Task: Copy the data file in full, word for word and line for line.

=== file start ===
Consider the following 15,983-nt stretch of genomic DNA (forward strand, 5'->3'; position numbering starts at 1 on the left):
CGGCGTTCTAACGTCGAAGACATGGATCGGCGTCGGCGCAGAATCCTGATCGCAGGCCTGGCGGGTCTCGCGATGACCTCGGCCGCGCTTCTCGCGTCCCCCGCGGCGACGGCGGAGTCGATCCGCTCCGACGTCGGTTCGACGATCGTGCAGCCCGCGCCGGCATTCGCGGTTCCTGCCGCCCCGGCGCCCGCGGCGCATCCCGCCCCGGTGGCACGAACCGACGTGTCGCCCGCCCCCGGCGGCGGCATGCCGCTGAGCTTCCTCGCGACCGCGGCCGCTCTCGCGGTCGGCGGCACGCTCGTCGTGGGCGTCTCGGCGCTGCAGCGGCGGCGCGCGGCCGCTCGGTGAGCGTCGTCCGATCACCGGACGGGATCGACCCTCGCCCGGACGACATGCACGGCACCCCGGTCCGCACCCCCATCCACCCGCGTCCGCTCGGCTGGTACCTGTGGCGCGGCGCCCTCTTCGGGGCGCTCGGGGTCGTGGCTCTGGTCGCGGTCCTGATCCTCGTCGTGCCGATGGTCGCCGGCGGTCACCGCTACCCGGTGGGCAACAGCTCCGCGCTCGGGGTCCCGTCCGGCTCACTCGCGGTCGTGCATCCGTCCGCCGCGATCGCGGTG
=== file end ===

Consider the following 15,983-nt stretch of genomic DNA (forward strand, 5'->3'; position numbering starts at 1 on the left):
CGGCGTTCTAACGTCGAAGACATGGATCGGCGTCGGCGCAGAATCCTGATCGCAGGCCTGGCGGGTCTCGCGATGACCTCGGCCGCGCTTCTCGCGTCCCCCGCGGCGACGGCGGAGTCGATCCGCTCCGACGTCGGTTCGACGATCGTGCAGCCCGCGCCGGCATTCGCGGTTCCTGCCGCCCCGGCGCCCGCGGCGCATCCCGCCCCGGTGGCACGAACCGACGTGTCGCCCGCCCCCGGCGGCGGCATGCCGCTGAGCTTCCTCGCGACCGCGGCCGCTCTCGCGGTCGGCGGCACGCTCGTCGTGGGCGTCTCGGCGCTGCAGCGGCGGCGCGCGGCCGCTCGGTGAGCGTCGTCCGATCACCGGACGGGATCGACCCTCGCCCGGACGACATGCACGGCACCCCGGTCCGCACCCCCATCCACCCGCGTCCGCTCGGCTGGTACCTGTGGCGCGGCGCCCTCTTCGGGGCGCTCGGGGTCGTGGCTCTGGTCGCGGTCCTGATCCTCGTCGTGCCGATGGTCGCCGGCGGTCACCGCTACCCGGTGGGCAACAGCTCCGCGCTCGGGGTCCCGTCCGGCTCACTCGCGGTCGTGCATCCGTCCGCCGCGATCGCGGTG